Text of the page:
Systemic Racism Revisited

by Michael Curtis

On June 18, 2021, President Joseph Biden singed a Proclamation on Juneteenth Day of Observance, 2021, consecrating the day as the newest American national holiday. It recognized the day in 1865 when enslaved Americans in Texas learned of and celebrated their freedom from bondage, over two years after the Emancipation Proclamation.  The bill incorporating the Biden Proclamation into law was passed unanimously in the Senate and in the House with only 14 opponents. The event took place on a date close to the 100th anniversary of the Tulsa Race Massacre, when a white mob attacked residents, homes, and businesses in Greenwood, the predominantly black neighborhood of Tulsa, Oklahoma, resulting in over 300 being killed.

The President called on the people of the U.S. to acknowledge and celebrate the end of the Civil War and the emancipation of Black Americans and commit ourselves to eradicate systemic racism that still undermines our founding ideals and collective prosperity. The toll of slavery, that Biden called America’s original sin, led to a “long legacy of systemic racism, inequality, and inhumanity.”

This is an impressive and stimulating but circumscribed statement. No one can deny racial inequalities in U.S. life in education, employment, housing, median wealth, home ownership, criminal justice system, and representation in leadership positions. Yet the conclusion of the Biden Proclamation is too cavalier in its criticism of the state of the present U.S. about the existence of “systemic racism.” Everyone understands that the murder of George Floyd was an appalling crime, and that the perpetrator should be appropriately punished. But the protests in the U.S. and abroad indicated not only the anger of American Blacks but also the concern of individuals of all races and backgrounds.

The widespread protests, though sometimes going beyond civil disagreement into violence and chaos, in a sense echo the words of Martin Luther King Jr., uttered in Alabama in 1963, “we are caught in an inescapable network of mutuality, tied in a single garment of destiny.” They also challenge the unqualified criticism that the social system is dominated by white supremacy. One can agree that racist culture continues to exist to some extent but there are also two other factors to be considered: one factor are the changes introduced to counter racism discrimination; the other is to challenge the hypothesis that racial history is the chief factor in the U.S. story and that the existing society is and can be explained as the result of a historic system of oppression and white supremacy.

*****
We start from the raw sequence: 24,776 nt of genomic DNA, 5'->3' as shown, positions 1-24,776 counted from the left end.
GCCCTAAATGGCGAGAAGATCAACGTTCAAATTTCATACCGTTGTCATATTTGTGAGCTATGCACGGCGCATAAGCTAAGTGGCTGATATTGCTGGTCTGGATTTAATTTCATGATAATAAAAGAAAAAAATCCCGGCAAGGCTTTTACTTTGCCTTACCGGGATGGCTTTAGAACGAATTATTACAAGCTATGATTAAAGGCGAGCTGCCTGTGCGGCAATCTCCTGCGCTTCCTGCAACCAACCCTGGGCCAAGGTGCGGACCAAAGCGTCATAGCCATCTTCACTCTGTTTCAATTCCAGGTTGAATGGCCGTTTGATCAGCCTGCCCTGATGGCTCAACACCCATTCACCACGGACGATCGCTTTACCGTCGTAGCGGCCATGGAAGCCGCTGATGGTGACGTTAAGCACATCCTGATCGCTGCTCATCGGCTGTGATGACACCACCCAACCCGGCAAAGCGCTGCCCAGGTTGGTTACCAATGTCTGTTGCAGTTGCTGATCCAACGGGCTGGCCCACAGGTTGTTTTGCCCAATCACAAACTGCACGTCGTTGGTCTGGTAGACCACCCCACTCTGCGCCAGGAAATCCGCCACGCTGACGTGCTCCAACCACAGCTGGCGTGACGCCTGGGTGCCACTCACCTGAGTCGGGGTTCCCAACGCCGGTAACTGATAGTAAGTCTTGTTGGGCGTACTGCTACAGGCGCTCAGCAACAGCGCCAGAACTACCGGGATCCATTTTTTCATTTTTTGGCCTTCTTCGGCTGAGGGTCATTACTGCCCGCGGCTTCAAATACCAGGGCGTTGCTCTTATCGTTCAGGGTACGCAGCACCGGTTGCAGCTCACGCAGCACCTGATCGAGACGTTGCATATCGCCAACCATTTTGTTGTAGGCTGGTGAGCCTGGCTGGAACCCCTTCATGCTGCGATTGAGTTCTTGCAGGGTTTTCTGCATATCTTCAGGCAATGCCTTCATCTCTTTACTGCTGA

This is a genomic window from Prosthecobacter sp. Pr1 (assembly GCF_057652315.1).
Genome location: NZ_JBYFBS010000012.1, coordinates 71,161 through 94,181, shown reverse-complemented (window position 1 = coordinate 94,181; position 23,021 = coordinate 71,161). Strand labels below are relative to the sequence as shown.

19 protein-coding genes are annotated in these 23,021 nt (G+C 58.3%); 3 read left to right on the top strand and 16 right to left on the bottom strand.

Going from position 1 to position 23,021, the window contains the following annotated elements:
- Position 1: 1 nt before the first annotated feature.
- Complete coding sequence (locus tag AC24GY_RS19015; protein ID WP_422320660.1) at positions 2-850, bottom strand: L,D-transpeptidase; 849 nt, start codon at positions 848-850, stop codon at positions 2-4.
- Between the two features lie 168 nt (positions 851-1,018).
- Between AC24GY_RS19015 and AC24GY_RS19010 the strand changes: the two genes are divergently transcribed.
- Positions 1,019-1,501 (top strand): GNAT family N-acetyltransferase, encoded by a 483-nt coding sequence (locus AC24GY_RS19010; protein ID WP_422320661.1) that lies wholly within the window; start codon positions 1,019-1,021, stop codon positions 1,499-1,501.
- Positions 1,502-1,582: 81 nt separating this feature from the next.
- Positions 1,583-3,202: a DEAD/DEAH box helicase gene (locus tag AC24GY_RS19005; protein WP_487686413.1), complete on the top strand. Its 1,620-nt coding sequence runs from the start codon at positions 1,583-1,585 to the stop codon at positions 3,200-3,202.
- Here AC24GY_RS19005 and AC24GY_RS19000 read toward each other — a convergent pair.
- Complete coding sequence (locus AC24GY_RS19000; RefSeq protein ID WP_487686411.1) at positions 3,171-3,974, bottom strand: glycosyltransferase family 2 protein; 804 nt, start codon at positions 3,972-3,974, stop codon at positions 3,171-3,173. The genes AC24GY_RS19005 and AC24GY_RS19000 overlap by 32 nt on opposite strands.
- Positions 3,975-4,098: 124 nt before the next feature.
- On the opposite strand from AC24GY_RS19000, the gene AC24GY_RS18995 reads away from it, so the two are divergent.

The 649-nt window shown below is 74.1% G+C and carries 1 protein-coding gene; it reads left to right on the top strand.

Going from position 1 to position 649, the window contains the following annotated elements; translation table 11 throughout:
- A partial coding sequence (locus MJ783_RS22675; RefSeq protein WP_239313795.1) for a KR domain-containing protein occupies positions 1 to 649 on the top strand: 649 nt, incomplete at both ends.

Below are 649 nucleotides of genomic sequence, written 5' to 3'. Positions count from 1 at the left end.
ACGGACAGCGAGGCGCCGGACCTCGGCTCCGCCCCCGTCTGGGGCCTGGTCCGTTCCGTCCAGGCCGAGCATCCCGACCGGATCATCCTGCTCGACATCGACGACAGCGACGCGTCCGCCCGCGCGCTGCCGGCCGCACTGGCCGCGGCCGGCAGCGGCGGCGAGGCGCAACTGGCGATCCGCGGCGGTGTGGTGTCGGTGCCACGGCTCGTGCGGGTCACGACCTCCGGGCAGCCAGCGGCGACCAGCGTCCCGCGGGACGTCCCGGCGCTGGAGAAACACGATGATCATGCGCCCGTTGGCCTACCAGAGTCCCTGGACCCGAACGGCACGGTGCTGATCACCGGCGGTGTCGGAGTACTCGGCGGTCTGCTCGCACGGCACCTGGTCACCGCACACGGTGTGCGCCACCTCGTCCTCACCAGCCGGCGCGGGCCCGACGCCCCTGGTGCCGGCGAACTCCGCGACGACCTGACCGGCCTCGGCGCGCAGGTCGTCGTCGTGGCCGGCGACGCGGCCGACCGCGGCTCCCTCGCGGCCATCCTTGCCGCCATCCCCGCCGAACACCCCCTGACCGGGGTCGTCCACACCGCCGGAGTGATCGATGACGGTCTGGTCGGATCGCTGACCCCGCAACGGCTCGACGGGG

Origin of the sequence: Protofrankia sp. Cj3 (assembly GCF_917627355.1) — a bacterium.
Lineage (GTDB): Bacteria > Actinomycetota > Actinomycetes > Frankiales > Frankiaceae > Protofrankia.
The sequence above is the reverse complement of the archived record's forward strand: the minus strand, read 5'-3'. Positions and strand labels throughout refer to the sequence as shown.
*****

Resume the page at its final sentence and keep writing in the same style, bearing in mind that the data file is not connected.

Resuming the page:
We are not all guilty. What is most important is an open mind and independent inquiry to consider alternative interpretations of political and social history. The essential problem with using extreme terms such as systemic racism is that it is characteristic of self-righteousness and censorship of opposing views. Those terms are part of the cancel culture war which minimizes reasoned, rational debate. According to the latest Harvard CAPS-Harris poll survey, 64 per cent of respondents indicated there is a growing cancel culture that is a threat to their freedom; 36 percent called it a “big problem.” It has recently been manifested in critical race theory and in calls for defunding police, virtually judging people by the color of their skin, attitudes that have become for some a secular religion affecting education, the arts, media, and politics and limits on free speech.

It is disillusioning to see the impact of cancel culture in two new examples. One is a decision at the prestigious St. Paul’s Girl School in London. It has decided that the top student will no longer be called “head girl” but will be “head of school.” Head girl is too binary a term, and not appropriate for the non-binary students, who in fact account for seven of the 778 pupils. A second is the removal of the statue and memorial of Tobias Rustat, courtier to King Charles II from the chapel of Jesus College, Cambridge. Rustat, 17th century philanthropist was the greatest benefactor of the College, gave Cambridge University Library in 1667 its first endowment to buy the “most useful books,” and created a scholarship at Jesus College. But he is to be removed because he invested in the Royal African Company, though his holdings in the Company constituted only 1.7 per cent of his total wealth.